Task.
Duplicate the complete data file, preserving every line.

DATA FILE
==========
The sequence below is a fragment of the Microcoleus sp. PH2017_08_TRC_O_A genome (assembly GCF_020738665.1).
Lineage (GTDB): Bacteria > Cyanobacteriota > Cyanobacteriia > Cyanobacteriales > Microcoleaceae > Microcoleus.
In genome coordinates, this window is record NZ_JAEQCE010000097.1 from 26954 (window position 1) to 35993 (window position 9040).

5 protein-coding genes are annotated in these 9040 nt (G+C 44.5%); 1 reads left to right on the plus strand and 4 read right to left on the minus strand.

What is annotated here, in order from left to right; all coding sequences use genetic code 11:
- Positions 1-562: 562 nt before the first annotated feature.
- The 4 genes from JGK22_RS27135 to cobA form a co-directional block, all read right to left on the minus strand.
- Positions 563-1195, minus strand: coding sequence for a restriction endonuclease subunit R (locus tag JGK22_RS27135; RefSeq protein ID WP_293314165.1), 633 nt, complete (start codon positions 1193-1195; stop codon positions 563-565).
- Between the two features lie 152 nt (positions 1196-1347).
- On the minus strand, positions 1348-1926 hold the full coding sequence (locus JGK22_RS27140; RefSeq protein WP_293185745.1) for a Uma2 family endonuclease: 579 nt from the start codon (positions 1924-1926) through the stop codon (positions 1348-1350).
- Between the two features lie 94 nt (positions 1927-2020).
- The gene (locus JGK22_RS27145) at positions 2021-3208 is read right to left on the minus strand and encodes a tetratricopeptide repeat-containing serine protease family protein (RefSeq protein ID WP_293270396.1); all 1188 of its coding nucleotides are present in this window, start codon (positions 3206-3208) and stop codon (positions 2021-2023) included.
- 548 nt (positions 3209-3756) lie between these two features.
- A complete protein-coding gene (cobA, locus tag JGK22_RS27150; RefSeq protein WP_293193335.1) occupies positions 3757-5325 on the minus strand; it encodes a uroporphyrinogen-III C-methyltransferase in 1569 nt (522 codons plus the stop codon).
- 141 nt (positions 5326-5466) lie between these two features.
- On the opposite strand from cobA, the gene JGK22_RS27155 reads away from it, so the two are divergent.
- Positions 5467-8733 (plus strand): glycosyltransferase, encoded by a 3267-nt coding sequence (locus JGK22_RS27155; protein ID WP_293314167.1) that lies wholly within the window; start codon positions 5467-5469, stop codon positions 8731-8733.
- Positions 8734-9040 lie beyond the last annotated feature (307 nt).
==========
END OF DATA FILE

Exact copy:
The sequence below is a fragment of the Microcoleus sp. PH2017_08_TRC_O_A genome (assembly GCF_020738665.1).
Lineage (GTDB): Bacteria > Cyanobacteriota > Cyanobacteriia > Cyanobacteriales > Microcoleaceae > Microcoleus.
In genome coordinates, this window is record NZ_JAEQCE010000097.1 from 26954 (window position 1) to 35993 (window position 9040).

5 protein-coding genes are annotated in these 9040 nt (G+C 44.5%); 1 reads left to right on the plus strand and 4 read right to left on the minus strand.

What is annotated here, in order from left to right; all coding sequences use genetic code 11:
- Positions 1-562: 562 nt before the first annotated feature.
- The 4 genes from JGK22_RS27135 to cobA form a co-directional block, all read right to left on the minus strand.
- Positions 563-1195, minus strand: coding sequence for a restriction endonuclease subunit R (locus tag JGK22_RS27135; RefSeq protein ID WP_293314165.1), 633 nt, complete (start codon positions 1193-1195; stop codon positions 563-565).
- Between the two features lie 152 nt (positions 1196-1347).
- On the minus strand, positions 1348-1926 hold the full coding sequence (locus JGK22_RS27140; RefSeq protein WP_293185745.1) for a Uma2 family endonuclease: 579 nt from the start codon (positions 1924-1926) through the stop codon (positions 1348-1350).
- Between the two features lie 94 nt (positions 1927-2020).
- The gene (locus JGK22_RS27145) at positions 2021-3208 is read right to left on the minus strand and encodes a tetratricopeptide repeat-containing serine protease family protein (RefSeq protein ID WP_293270396.1); all 1188 of its coding nucleotides are present in this window, start codon (positions 3206-3208) and stop codon (positions 2021-2023) included.
- 548 nt (positions 3209-3756) lie between these two features.
- A complete protein-coding gene (cobA, locus tag JGK22_RS27150; RefSeq protein WP_293193335.1) occupies positions 3757-5325 on the minus strand; it encodes a uroporphyrinogen-III C-methyltransferase in 1569 nt (522 codons plus the stop codon).
- 141 nt (positions 5326-5466) lie between these two features.
- On the opposite strand from cobA, the gene JGK22_RS27155 reads away from it, so the two are divergent.
- Positions 5467-8733 (plus strand): glycosyltransferase, encoded by a 3267-nt coding sequence (locus JGK22_RS27155; protein ID WP_293314167.1) that lies wholly within the window; start codon positions 5467-5469, stop codon positions 8731-8733.
- Positions 8734-9040 lie beyond the last annotated feature (307 nt).